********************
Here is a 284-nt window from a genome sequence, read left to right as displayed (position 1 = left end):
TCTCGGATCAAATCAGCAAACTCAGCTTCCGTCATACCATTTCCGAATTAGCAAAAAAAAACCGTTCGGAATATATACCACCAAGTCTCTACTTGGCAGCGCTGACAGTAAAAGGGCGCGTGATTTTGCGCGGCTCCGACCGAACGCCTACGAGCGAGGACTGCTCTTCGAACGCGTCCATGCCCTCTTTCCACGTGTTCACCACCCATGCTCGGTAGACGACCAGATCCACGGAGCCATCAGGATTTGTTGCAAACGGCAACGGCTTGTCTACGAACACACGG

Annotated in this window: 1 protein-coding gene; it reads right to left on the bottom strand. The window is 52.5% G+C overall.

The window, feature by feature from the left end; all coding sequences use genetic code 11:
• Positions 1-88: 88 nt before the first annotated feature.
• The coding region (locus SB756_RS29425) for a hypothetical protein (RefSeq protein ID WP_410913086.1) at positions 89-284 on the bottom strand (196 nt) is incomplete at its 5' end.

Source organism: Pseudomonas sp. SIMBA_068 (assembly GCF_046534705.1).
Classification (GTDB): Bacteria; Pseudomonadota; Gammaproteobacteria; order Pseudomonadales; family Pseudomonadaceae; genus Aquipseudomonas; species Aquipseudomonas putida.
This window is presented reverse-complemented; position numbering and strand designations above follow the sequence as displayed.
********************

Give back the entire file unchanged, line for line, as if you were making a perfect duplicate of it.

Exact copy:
Here is a 284-nt window from a genome sequence, read left to right as displayed (position 1 = left end):
TCTCGGATCAAATCAGCAAACTCAGCTTCCGTCATACCATTTCCGAATTAGCAAAAAAAAACCGTTCGGAATATATACCACCAAGTCTCTACTTGGCAGCGCTGACAGTAAAAGGGCGCGTGATTTTGCGCGGCTCCGACCGAACGCCTACGAGCGAGGACTGCTCTTCGAACGCGTCCATGCCCTCTTTCCACGTGTTCACCACCCATGCTCGGTAGACGACCAGATCCACGGAGCCATCAGGATTTGTTGCAAACGGCAACGGCTTGTCTACGAACACACGG

Annotated in this window: 1 protein-coding gene; it reads right to left on the bottom strand. The window is 52.5% G+C overall.

The window, feature by feature from the left end; all coding sequences use genetic code 11:
• Positions 1-88: 88 nt before the first annotated feature.
• The coding region (locus SB756_RS29425) for a hypothetical protein (RefSeq protein ID WP_410913086.1) at positions 89-284 on the bottom strand (196 nt) is incomplete at its 5' end.

Source organism: Pseudomonas sp. SIMBA_068 (assembly GCF_046534705.1).
Classification (GTDB): Bacteria; Pseudomonadota; Gammaproteobacteria; order Pseudomonadales; family Pseudomonadaceae; genus Aquipseudomonas; species Aquipseudomonas putida.
This window is presented reverse-complemented; position numbering and strand designations above follow the sequence as displayed.